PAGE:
The ability to project power anywhere on the planet with the ability to defend itself means a high place on our list.

5. Chimera Virus

In ancient Mythology a chimera is an animal formed from parts of different animals, like a hippogriff or a griffin, which aptly describes this virus.

A Chimera Virus is made by  combining the DNA of two or more other viruses.

In the 1980’s the Soviets were experimenting with them, using the genetic material from other viruses and injecting them into a smallpox (or another) virus thus producing a chimera. This process ensures the new virus is able to retain the smallpox’s virulence and appearance under a microscope while at the same time it is able to spread an entirely different infection.

This genetic engineering breakthrough allows viral agents to evade known treatments and vaccines, making them all the more deadly.

4. Russia’s Aviation Thermobaric Bomb of Increased Power


“All that is alive merely evaporates,” is the quote Russian Deputy Chief of Russian General Staff Alexander Rukshin shared when asked about their newly developed bomb.

In 2007 the Russians successfully tested and released their “Aviation Thermobaric Bomb of Increased Power”, quickly nicknamed the “Father of All Bombs” (FOAB).

The FOAB is reportedly 4 x more powerful than the US military’s biggest non-nuclear bomb, the GBU-43/B Massive Ordnance Air Bomb which is officially designated with the acronym “MOAB” and known popularly as the “Mother of All Bombs.”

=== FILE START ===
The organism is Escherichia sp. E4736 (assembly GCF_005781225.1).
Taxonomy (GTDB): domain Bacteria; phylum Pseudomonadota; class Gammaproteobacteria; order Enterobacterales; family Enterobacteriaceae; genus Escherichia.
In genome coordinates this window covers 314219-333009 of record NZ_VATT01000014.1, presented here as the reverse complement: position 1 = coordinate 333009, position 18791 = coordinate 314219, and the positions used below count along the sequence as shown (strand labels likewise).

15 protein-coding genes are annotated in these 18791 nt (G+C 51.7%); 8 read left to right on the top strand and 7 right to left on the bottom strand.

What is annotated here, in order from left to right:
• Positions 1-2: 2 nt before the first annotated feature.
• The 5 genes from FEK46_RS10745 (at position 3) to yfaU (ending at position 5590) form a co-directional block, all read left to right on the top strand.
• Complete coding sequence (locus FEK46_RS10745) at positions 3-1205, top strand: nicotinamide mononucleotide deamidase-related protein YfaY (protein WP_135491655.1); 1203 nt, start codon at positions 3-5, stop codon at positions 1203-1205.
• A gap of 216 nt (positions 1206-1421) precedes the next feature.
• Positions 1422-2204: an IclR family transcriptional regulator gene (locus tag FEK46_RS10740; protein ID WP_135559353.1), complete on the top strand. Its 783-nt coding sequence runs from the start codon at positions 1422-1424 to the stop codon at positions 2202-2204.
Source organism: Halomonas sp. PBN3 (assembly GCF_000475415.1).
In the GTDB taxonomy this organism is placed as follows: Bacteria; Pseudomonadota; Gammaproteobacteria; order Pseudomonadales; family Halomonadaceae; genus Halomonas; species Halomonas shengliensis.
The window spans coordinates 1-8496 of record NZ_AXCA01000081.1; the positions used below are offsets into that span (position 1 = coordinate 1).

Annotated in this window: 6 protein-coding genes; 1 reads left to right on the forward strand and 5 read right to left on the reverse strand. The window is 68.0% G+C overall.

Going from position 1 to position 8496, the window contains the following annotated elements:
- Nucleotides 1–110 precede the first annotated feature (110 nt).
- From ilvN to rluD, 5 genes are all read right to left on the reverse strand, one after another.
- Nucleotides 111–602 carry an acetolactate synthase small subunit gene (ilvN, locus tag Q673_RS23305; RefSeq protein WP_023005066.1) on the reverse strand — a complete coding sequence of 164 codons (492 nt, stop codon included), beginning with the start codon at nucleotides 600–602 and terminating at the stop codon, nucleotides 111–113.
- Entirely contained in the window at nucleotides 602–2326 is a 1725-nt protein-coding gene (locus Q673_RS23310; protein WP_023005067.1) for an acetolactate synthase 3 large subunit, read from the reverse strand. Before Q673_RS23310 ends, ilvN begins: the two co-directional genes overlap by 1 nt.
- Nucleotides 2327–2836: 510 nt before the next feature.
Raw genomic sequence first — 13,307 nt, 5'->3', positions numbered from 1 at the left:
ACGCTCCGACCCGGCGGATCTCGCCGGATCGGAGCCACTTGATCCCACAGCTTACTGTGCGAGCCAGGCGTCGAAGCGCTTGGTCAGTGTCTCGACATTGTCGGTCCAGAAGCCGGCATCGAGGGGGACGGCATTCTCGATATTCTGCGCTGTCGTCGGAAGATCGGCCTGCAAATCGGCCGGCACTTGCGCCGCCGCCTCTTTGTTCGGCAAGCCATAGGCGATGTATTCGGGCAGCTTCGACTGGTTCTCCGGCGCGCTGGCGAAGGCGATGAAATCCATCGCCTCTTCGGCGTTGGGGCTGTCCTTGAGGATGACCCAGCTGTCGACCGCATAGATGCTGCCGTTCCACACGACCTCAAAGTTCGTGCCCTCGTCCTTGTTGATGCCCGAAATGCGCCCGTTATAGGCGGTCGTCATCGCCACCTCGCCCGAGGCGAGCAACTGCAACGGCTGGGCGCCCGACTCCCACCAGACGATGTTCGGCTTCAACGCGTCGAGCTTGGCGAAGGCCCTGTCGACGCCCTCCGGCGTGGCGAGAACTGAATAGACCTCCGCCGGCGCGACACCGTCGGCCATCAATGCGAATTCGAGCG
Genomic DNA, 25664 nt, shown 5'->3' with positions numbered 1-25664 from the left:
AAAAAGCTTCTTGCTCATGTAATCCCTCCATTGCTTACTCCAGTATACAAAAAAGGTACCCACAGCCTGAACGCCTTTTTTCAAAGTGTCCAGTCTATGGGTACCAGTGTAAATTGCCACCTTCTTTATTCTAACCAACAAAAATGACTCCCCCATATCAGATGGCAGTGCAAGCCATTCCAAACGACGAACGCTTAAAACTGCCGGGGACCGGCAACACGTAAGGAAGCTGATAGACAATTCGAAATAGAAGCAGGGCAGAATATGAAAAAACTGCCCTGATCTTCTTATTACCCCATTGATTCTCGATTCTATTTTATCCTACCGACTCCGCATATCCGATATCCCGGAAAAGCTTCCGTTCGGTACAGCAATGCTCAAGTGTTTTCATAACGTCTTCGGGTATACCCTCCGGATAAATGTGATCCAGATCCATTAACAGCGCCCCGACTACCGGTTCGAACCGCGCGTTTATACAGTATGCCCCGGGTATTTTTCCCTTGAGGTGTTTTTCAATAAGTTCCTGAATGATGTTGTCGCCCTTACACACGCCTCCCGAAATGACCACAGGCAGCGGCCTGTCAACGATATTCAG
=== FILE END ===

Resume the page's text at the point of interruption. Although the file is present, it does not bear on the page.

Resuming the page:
This makes the Russian device officially the most powerful conventional non-nuclear weapon in the world.

The FOAB replaces several smaller nuclear bombs in the Russian arsenal. It yields an equivalent of 44 tons of TNT while just using only seven tons of a new high explosive.

Its blast and pressure wave has a similar effect to a small nuclear weapon, just on a smaller scale. The bomb detonates in mid-air causing a supersonic shockwave and extreme temperatures.

Thermobaric weapons generate longer, more sustained blast waves with higher temperatures as compared to conventional explosives. Because of this, they produce more damage over larger areas than conventional weapons of similar mass.

They also differ in that they use oxygen from the atmosphere itself rather than relying on an oxidizing agent in their explosives. They produce more energy than normal happens and as a result are more difficult to control.


Atlas B ICBM (flight 4B) / Public Domain

The Intercontinental Ballistic Missile (ICBM) is a ballistic missile that is guided to the target. It can travel at least 3,400 miles and was built primarily for transporting nuclear weapons.

ICBMs have the capability of being launched from airplanes, submarines, missile silos, and vehicles. They became an integral part of the MAD doctrine because these weapons allowed the flexibility that enabled the country to strike back and destroy the enemy. It basically guaranteed a second strike on the enemy.

With the advancing of technology, it came to fruition that an ICBM could be used to launch several nuclear warheads at once because of the MIRV.